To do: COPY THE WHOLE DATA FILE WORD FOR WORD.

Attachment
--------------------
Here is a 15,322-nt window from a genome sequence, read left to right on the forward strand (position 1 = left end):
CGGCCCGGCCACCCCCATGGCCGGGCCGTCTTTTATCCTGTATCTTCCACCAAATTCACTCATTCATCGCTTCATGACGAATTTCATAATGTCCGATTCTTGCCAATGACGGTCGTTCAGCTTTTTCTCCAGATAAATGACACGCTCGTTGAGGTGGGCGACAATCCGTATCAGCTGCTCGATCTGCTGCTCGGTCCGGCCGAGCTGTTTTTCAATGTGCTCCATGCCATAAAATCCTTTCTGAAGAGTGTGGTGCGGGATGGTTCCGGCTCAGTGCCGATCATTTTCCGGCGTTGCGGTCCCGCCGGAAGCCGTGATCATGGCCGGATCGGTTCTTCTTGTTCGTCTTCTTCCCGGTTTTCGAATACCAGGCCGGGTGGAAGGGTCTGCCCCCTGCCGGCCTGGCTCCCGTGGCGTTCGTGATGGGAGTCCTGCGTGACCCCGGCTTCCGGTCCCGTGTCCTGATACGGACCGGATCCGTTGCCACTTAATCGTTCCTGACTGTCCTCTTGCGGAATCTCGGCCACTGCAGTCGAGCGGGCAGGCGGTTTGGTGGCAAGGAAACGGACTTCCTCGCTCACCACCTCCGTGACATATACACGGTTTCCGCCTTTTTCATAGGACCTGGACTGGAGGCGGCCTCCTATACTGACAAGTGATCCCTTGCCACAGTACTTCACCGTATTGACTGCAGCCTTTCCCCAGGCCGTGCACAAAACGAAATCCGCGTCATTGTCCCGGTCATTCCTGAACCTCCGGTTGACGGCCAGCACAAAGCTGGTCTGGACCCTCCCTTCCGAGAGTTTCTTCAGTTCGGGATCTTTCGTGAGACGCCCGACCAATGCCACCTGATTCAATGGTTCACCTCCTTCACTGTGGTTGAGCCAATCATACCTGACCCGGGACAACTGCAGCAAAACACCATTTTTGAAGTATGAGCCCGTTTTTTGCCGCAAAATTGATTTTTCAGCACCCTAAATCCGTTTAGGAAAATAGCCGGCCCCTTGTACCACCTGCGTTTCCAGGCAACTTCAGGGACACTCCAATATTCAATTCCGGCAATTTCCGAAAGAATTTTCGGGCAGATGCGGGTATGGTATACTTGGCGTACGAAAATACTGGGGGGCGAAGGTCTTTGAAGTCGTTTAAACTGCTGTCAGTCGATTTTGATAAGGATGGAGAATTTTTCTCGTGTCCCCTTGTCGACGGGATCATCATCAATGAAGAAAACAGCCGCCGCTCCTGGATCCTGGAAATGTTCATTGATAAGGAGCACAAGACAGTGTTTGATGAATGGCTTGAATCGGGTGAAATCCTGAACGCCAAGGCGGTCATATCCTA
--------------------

Here is a 15,322-nt window from a genome sequence, read left to right on the forward strand (position 1 = left end):
CGGCCCGGCCACCCCCATGGCCGGGCCGTCTTTTATCCTGTATCTTCCACCAAATTCACTCATTCATCGCTTCATGACGAATTTCATAATGTCCGATTCTTGCCAATGACGGTCGTTCAGCTTTTTCTCCAGATAAATGACACGCTCGTTGAGGTGGGCGACAATCCGTATCAGCTGCTCGATCTGCTGCTCGGTCCGGCCGAGCTGTTTTTCAATGTGCTCCATGCCATAAAATCCTTTCTGAAGAGTGTGGTGCGGGATGGTTCCGGCTCAGTGCCGATCATTTTCCGGCGTTGCGGTCCCGCCGGAAGCCGTGATCATGGCCGGATCGGTTCTTCTTGTTCGTCTTCTTCCCGGTTTTCGAATACCAGGCCGGGTGGAAGGGTCTGCCCCCTGCCGGCCTGGCTCCCGTGGCGTTCGTGATGGGAGTCCTGCGTGACCCCGGCTTCCGGTCCCGTGTCCTGATACGGACCGGATCCGTTGCCACTTAATCGTTCCTGACTGTCCTCTTGCGGAATCTCGGCCACTGCAGTCGAGCGGGCAGGCGGTTTGGTGGCAAGGAAACGGACTTCCTCGCTCACCACCTCCGTGACATATACACGGTTTCCGCCTTTTTCATAGGACCTGGACTGGAGGCGGCCTCCTATACTGACAAGTGATCCCTTGCCACAGTACTTCACCGTATTGACTGCAGCCTTTCCCCAGGCCGTGCACAAAACGAAATCCGCGTCATTGTCCCGGTCATTCCTGAACCTCCGGTTGACGGCCAGCACAAAGCTGGTCTGGACCCTCCCTTCCGAGAGTTTCTTCAGTTCGGGATCTTTCGTGAGACGCCCGACCAATGCCACCTGATTCAATGGTTCACCTCCTTCACTGTGGTTGAGCCAATCATACCTGACCCGGGACAACTGCAGCAAAACACCATTTTTGAAGTATGAGCCCGTTTTTTGCCGCAAAATTGATTTTTCAGCACCCTAAATCCGTTTAGGAAAATAGCCGGCCCCTTGTACCACCTGCGTTTCCAGGCAACTTCAGGGACACTCCAATATTCAATTCCGGCAATTTCCGAAAGAATTTTCGGGCAGATGCGGGTATGGTATACTTGGCGTACGAAAATACTGGGGGGCGAAGGTCTTTGAAGTCGTTTAAACTGCTGTCAGTCGATTTTGATAAGGATGGAGAATTTTTCTCGTGTCCCCTTGTCGACGGGATCATCATCAATGAAGAAAACAGCCGCCGCTCCTGGATCCTGGAAATGTTCATTGATAAGGAGCACAAGACAGTGTTTGATGAATGGCTTGAATCGGGTGAAATCCTGAACGCCAAGGCGGTCATATCCTA